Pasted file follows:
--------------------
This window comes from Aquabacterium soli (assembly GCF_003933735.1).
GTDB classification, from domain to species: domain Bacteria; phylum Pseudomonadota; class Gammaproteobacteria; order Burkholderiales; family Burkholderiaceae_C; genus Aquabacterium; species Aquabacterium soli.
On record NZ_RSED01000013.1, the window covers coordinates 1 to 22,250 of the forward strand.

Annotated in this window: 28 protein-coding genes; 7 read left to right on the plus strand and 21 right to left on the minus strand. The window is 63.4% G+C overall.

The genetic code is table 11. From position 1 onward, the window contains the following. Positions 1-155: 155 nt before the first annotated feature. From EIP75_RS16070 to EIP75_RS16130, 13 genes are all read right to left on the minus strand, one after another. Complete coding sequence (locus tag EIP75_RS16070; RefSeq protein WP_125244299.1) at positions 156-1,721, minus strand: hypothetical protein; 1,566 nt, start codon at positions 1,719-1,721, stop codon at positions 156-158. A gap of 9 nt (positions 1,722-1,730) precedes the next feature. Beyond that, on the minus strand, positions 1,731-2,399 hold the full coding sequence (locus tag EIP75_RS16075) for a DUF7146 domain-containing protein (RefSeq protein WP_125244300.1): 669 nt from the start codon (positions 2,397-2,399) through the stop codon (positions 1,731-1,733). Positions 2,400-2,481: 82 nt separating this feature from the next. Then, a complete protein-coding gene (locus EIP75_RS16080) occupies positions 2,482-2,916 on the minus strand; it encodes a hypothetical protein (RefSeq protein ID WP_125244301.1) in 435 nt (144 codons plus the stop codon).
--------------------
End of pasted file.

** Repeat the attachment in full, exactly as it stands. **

This window comes from Aquabacterium soli (assembly GCF_003933735.1).
GTDB classification, from domain to species: domain Bacteria; phylum Pseudomonadota; class Gammaproteobacteria; order Burkholderiales; family Burkholderiaceae_C; genus Aquabacterium; species Aquabacterium soli.
On record NZ_RSED01000013.1, the window covers coordinates 1 to 22,250 of the forward strand.

Annotated in this window: 28 protein-coding genes; 7 read left to right on the plus strand and 21 right to left on the minus strand. The window is 63.4% G+C overall.

The genetic code is table 11. From position 1 onward, the window contains the following. Positions 1-155: 155 nt before the first annotated feature. From EIP75_RS16070 to EIP75_RS16130, 13 genes are all read right to left on the minus strand, one after another. Complete coding sequence (locus tag EIP75_RS16070; RefSeq protein WP_125244299.1) at positions 156-1,721, minus strand: hypothetical protein; 1,566 nt, start codon at positions 1,719-1,721, stop codon at positions 156-158. A gap of 9 nt (positions 1,722-1,730) precedes the next feature. Beyond that, on the minus strand, positions 1,731-2,399 hold the full coding sequence (locus tag EIP75_RS16075) for a DUF7146 domain-containing protein (RefSeq protein WP_125244300.1): 669 nt from the start codon (positions 2,397-2,399) through the stop codon (positions 1,731-1,733). Positions 2,400-2,481: 82 nt separating this feature from the next. Then, a complete protein-coding gene (locus EIP75_RS16080) occupies positions 2,482-2,916 on the minus strand; it encodes a hypothetical protein (RefSeq protein ID WP_125244301.1) in 435 nt (144 codons plus the stop codon).